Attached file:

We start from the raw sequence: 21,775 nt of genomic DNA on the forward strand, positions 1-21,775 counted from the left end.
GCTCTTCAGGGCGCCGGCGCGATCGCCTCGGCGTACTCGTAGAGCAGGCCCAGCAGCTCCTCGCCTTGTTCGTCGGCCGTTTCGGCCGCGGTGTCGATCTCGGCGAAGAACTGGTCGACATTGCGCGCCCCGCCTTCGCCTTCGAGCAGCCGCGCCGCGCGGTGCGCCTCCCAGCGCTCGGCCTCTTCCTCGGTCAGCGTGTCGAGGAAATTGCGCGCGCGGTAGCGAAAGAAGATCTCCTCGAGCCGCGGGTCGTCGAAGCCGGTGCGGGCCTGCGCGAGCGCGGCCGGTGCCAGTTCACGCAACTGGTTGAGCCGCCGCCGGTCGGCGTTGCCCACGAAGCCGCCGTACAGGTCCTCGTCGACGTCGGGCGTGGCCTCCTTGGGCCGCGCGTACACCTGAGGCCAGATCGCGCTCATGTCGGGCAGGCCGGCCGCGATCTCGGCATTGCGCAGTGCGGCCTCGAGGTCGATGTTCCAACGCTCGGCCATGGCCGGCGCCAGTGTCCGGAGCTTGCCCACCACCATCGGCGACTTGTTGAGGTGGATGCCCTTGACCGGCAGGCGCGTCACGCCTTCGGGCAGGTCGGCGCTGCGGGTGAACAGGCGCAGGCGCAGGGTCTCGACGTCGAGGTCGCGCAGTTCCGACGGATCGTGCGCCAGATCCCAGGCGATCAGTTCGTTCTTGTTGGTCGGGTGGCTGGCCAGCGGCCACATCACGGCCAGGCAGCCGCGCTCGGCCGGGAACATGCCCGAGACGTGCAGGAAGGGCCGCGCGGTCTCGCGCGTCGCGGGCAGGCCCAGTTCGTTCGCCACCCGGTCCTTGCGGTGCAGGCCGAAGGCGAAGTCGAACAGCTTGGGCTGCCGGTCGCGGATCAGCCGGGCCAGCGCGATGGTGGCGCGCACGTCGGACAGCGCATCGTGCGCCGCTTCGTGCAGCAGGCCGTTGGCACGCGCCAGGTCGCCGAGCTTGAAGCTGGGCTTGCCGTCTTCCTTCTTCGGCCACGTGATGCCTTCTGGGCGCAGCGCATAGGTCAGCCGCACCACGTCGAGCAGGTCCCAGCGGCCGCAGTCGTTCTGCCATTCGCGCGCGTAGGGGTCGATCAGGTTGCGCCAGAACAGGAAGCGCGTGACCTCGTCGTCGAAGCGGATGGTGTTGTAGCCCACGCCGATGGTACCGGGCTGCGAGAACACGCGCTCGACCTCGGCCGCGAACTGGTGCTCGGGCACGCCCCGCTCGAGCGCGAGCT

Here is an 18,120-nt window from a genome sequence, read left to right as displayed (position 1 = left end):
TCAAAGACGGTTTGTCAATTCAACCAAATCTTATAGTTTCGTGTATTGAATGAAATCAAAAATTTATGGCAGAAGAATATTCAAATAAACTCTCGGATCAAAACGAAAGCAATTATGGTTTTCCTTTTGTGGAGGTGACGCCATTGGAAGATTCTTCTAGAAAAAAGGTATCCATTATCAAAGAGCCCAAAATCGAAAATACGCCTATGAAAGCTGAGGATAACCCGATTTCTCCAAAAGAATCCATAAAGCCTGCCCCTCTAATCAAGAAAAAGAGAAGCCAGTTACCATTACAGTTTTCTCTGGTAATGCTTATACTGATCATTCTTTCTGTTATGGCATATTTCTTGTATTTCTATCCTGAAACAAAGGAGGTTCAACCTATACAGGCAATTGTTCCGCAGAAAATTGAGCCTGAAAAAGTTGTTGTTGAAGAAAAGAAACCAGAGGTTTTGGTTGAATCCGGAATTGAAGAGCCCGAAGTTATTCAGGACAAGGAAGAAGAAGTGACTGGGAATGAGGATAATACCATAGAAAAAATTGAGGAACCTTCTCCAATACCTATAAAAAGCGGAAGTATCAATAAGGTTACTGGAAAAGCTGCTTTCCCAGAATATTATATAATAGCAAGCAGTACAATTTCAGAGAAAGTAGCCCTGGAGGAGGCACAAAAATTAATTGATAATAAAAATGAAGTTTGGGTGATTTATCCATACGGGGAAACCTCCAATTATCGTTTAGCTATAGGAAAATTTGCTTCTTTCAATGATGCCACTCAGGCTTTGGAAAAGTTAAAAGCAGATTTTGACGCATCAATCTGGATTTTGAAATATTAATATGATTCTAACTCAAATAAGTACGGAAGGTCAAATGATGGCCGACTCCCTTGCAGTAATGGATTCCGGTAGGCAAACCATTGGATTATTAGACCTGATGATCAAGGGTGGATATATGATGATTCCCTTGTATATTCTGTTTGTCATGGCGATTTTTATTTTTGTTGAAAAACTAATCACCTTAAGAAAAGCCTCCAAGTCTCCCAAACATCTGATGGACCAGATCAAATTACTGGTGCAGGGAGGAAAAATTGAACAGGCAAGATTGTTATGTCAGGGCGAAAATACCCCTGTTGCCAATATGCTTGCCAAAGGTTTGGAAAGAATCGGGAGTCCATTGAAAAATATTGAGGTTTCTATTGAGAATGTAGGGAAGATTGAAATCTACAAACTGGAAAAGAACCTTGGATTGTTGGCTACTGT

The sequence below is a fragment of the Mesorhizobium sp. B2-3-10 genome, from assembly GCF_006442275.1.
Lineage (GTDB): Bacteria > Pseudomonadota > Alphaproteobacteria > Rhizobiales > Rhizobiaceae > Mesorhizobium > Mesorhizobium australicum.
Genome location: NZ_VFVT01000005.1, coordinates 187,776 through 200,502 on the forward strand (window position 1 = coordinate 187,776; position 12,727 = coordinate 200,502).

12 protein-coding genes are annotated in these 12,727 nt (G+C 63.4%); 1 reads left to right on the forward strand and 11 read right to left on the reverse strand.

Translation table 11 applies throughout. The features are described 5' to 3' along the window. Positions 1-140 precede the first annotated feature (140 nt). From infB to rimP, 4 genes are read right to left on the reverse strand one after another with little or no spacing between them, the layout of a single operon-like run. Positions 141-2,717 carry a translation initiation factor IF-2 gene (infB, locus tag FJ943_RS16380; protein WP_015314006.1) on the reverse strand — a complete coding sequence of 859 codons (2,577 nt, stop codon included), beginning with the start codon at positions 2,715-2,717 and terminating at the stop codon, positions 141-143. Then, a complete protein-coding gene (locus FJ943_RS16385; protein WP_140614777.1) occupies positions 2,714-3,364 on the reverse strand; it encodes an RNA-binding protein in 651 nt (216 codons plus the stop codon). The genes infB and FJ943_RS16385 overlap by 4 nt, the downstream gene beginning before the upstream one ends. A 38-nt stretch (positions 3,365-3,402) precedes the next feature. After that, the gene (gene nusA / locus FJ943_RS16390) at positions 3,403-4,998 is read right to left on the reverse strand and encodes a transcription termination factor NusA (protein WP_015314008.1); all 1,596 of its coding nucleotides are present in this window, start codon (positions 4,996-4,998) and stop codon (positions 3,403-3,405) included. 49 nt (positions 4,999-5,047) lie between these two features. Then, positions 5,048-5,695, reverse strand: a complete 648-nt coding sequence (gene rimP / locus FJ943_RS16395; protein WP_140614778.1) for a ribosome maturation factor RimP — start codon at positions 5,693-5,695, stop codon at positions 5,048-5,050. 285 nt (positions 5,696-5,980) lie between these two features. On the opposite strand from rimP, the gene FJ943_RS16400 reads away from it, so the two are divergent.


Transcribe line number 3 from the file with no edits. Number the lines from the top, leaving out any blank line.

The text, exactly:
Here is an 18,120-nt window from a genome sequence, read left to right as displayed (position 1 = left end):